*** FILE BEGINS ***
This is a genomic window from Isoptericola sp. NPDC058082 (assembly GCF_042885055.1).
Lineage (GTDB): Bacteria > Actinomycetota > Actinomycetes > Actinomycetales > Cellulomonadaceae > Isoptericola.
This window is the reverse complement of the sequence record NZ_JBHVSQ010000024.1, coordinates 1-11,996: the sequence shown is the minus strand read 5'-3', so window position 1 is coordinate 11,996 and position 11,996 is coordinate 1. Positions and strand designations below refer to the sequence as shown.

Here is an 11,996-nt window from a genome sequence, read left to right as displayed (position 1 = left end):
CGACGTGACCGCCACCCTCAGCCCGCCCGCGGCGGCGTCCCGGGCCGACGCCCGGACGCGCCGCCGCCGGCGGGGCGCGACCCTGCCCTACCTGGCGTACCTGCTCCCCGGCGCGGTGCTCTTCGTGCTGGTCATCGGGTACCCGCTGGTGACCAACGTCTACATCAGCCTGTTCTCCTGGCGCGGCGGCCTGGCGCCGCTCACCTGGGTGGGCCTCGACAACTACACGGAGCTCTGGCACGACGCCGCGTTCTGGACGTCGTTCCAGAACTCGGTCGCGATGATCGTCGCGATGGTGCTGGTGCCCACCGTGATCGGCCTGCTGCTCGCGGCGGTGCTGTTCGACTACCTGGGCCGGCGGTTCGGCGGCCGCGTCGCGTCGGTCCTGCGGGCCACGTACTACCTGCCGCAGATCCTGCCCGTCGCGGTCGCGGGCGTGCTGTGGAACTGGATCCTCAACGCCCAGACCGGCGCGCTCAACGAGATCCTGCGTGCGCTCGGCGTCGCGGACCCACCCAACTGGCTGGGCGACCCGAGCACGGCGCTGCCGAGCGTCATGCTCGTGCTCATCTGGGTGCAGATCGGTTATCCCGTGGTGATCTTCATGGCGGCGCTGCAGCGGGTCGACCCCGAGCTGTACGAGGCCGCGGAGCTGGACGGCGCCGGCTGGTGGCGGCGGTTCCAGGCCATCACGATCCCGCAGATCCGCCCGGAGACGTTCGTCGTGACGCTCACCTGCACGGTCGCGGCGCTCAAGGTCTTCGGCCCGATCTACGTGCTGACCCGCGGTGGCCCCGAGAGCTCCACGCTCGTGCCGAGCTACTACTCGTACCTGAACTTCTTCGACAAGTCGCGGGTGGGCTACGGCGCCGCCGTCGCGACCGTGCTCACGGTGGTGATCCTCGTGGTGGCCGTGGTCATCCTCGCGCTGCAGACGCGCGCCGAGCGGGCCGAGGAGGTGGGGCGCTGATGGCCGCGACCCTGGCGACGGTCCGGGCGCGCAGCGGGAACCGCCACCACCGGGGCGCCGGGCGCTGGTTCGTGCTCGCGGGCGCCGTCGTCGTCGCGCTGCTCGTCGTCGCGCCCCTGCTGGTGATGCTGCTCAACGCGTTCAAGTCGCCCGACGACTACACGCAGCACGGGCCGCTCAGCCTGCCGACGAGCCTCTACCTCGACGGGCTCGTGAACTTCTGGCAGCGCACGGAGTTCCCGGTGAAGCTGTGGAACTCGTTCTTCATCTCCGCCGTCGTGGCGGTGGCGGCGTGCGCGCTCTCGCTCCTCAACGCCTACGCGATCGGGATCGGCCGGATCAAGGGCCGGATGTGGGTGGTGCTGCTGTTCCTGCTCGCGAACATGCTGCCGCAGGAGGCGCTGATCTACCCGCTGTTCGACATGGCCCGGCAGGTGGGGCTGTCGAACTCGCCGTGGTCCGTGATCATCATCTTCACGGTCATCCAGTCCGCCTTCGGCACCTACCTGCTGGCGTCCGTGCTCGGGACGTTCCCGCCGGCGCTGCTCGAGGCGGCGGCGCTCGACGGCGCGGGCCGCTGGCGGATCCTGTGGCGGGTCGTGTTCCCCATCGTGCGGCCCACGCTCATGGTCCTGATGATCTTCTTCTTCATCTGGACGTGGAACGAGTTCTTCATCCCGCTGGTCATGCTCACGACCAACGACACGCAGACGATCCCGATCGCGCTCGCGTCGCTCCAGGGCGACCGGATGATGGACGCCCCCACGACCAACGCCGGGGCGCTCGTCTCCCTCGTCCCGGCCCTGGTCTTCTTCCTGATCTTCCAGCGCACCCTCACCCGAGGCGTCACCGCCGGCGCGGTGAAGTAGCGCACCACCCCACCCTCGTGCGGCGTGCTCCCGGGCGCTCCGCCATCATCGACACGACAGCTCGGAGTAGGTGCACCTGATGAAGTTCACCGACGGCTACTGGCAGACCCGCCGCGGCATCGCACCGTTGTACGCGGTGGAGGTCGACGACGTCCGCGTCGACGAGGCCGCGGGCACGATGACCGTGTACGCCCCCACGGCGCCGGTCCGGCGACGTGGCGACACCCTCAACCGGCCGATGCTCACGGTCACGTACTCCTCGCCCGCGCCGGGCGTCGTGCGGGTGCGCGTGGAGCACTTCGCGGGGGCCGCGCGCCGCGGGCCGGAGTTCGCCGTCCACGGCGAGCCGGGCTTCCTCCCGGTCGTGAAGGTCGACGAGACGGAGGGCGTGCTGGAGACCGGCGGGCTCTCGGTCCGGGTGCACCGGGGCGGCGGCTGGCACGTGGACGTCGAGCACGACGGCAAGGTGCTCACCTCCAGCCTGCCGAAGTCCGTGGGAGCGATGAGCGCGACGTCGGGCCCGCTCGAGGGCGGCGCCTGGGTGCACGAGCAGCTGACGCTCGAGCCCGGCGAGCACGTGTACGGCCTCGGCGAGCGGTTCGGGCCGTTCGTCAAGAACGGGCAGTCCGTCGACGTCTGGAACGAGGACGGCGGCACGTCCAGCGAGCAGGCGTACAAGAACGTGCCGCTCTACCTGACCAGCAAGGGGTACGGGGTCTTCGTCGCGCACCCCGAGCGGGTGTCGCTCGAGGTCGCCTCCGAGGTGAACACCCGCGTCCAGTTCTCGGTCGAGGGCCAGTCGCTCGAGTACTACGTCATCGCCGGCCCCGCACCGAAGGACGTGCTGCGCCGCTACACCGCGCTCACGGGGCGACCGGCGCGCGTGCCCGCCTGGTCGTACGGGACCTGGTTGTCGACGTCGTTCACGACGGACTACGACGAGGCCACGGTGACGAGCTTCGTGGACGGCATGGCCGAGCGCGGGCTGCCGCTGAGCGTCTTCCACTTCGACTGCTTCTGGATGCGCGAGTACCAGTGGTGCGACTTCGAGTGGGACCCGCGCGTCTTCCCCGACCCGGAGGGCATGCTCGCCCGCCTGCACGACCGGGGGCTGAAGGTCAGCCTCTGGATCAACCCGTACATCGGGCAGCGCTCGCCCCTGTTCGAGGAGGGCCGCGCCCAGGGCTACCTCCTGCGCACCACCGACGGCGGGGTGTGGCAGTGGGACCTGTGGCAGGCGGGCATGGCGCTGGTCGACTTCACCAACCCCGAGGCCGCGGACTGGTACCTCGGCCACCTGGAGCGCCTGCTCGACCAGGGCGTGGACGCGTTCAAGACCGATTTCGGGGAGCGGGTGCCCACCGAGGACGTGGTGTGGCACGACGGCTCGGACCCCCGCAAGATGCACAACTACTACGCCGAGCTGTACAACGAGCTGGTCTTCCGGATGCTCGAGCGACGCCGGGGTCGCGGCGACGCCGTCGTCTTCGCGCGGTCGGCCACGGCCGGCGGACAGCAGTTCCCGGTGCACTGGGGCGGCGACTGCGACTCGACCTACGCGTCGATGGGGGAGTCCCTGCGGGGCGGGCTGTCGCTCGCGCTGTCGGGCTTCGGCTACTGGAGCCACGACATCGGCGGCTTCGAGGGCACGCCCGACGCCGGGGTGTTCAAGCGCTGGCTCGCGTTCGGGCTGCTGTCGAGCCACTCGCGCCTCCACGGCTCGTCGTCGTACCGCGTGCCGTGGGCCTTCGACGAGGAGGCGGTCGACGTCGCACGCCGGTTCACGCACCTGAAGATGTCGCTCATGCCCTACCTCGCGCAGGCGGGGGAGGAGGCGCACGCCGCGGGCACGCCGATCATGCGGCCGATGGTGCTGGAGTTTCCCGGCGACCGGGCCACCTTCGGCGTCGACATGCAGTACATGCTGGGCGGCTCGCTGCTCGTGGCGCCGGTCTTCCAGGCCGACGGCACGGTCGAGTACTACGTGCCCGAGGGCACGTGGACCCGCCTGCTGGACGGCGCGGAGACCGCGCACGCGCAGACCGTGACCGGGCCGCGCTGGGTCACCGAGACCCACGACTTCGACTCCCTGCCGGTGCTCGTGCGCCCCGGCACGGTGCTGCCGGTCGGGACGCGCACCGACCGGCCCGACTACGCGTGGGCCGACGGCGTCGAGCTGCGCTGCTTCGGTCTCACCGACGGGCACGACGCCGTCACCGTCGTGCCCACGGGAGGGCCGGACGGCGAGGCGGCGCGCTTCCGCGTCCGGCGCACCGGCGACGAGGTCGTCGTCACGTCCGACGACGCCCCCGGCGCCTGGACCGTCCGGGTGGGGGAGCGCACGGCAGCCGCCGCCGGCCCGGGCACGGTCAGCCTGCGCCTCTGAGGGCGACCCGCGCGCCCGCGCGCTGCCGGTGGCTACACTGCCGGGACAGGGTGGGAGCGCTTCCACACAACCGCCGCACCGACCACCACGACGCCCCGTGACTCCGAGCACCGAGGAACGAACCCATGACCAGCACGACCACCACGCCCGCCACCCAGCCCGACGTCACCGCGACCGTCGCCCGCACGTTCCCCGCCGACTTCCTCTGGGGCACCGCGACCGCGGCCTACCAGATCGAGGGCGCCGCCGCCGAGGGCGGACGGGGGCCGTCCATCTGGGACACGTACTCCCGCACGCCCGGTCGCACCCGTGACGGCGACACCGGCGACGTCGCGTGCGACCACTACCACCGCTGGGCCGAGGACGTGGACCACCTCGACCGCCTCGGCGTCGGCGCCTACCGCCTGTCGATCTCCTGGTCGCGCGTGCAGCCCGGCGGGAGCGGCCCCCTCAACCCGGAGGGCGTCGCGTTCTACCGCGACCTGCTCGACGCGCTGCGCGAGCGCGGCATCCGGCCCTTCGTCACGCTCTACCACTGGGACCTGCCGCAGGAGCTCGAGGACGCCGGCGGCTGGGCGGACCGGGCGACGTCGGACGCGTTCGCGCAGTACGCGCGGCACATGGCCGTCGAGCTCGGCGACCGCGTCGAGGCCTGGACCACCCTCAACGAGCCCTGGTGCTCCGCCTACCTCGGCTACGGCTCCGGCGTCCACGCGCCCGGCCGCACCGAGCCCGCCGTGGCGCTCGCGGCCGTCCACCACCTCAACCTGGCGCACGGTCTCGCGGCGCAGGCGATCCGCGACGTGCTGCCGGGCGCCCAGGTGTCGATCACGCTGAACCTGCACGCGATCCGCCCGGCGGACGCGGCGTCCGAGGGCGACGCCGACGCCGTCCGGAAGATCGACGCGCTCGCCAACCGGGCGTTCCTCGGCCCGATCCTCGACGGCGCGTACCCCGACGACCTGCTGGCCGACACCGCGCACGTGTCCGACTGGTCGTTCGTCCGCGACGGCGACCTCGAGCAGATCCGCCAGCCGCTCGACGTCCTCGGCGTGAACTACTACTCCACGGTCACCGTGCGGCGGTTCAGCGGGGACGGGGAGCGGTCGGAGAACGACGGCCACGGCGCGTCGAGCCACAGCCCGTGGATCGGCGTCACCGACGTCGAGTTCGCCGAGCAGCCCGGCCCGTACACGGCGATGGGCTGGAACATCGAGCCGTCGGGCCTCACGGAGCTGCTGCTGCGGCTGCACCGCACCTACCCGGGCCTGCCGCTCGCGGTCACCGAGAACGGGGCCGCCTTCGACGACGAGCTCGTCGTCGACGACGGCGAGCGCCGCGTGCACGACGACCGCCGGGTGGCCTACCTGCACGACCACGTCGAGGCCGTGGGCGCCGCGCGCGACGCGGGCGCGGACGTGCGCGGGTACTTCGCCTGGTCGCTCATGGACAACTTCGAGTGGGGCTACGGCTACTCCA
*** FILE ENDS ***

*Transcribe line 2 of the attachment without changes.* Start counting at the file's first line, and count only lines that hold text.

Lineage (GTDB): Bacteria > Actinomycetota > Actinomycetes > Actinomycetales > Cellulomonadaceae > Isoptericola.